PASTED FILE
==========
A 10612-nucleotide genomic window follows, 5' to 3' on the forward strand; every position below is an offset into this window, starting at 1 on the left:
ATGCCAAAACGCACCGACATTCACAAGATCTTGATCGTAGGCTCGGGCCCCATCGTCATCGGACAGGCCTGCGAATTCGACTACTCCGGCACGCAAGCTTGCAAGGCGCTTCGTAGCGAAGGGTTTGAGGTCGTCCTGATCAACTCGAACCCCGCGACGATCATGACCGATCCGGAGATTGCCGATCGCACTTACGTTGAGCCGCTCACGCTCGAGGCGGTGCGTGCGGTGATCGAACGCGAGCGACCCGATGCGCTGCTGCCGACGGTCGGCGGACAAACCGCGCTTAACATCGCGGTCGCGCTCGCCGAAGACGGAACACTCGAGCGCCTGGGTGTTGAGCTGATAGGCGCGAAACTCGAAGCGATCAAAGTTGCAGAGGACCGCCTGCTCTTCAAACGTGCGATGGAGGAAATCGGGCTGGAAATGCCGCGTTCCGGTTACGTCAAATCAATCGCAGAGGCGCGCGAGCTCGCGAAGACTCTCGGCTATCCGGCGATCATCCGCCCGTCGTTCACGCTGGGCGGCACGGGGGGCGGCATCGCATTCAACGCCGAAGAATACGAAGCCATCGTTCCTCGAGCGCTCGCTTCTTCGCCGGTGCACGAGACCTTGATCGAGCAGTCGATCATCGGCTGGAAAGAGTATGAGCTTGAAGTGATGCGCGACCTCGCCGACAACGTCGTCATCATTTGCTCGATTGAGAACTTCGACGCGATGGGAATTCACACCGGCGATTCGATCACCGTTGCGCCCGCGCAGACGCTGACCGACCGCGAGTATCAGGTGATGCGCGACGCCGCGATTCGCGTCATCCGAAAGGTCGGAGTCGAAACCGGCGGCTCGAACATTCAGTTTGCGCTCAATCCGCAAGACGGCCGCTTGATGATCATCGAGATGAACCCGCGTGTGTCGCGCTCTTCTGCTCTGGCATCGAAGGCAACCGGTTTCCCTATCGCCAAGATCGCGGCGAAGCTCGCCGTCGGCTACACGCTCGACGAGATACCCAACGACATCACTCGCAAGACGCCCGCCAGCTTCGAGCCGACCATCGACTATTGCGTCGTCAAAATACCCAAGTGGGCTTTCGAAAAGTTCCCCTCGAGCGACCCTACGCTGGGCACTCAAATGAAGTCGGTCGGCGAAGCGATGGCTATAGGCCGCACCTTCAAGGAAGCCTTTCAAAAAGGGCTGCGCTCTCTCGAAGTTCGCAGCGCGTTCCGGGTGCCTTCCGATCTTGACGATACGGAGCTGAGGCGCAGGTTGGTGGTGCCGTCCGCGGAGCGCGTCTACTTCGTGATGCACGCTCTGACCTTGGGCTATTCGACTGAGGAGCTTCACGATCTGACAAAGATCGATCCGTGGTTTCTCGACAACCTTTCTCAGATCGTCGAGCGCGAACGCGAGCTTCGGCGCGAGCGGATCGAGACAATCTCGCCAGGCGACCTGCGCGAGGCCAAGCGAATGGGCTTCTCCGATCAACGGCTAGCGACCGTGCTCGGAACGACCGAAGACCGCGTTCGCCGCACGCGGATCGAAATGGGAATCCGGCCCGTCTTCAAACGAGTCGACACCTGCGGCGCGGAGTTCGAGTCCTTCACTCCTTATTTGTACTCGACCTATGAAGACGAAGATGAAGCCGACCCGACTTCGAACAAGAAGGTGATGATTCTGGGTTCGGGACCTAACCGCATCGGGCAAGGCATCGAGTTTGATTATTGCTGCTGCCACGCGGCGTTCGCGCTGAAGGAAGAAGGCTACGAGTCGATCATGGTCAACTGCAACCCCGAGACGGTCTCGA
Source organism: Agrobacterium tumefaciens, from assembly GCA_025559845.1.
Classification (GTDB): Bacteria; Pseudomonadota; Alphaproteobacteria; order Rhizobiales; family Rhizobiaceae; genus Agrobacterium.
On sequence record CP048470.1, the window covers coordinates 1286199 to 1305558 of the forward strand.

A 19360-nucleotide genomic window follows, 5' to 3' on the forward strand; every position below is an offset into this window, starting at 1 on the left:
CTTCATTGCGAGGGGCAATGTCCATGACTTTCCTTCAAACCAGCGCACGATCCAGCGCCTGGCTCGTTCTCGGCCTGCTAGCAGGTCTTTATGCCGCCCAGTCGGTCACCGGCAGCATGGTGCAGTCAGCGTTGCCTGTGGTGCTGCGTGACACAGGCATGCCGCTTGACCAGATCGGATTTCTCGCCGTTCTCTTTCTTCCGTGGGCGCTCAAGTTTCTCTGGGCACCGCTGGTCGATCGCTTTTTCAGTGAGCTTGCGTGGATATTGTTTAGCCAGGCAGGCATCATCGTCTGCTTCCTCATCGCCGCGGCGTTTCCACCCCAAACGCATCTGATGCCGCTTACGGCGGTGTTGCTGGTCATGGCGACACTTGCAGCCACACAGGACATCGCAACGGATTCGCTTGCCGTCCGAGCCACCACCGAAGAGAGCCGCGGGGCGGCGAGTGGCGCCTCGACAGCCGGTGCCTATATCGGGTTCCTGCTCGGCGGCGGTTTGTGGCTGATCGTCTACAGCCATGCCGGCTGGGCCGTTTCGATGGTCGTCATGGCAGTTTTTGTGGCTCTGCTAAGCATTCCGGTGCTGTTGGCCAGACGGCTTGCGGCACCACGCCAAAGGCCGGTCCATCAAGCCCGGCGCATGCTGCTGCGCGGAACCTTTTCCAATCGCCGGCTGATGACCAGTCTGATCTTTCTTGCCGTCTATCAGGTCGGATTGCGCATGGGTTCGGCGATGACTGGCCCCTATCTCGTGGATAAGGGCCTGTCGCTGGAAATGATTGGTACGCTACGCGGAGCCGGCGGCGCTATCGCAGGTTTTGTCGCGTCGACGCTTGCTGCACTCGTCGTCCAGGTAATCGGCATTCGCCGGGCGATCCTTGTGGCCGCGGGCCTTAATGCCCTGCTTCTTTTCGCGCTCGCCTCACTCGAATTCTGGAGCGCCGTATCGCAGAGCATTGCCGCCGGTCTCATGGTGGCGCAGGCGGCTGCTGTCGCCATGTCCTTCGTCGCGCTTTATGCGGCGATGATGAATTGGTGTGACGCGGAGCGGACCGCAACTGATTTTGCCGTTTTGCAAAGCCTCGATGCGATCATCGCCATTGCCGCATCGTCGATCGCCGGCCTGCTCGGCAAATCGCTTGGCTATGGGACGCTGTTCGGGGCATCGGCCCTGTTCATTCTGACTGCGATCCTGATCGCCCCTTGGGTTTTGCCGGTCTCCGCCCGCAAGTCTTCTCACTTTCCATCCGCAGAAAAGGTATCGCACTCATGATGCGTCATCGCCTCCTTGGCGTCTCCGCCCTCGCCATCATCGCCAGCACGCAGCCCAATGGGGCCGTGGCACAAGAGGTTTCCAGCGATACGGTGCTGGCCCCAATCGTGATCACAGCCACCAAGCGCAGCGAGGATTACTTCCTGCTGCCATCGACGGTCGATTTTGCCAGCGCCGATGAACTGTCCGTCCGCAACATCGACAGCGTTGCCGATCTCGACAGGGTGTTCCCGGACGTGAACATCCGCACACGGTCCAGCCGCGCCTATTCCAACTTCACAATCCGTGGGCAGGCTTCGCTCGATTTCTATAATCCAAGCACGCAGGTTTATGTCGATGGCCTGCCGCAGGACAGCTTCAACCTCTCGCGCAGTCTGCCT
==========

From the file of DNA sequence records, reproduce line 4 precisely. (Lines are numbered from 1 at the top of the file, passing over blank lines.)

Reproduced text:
Classification (GTDB): Bacteria; Pseudomonadota; Alphaproteobacteria; order Rhizobiales; family Rhizobiaceae; genus Agrobacterium.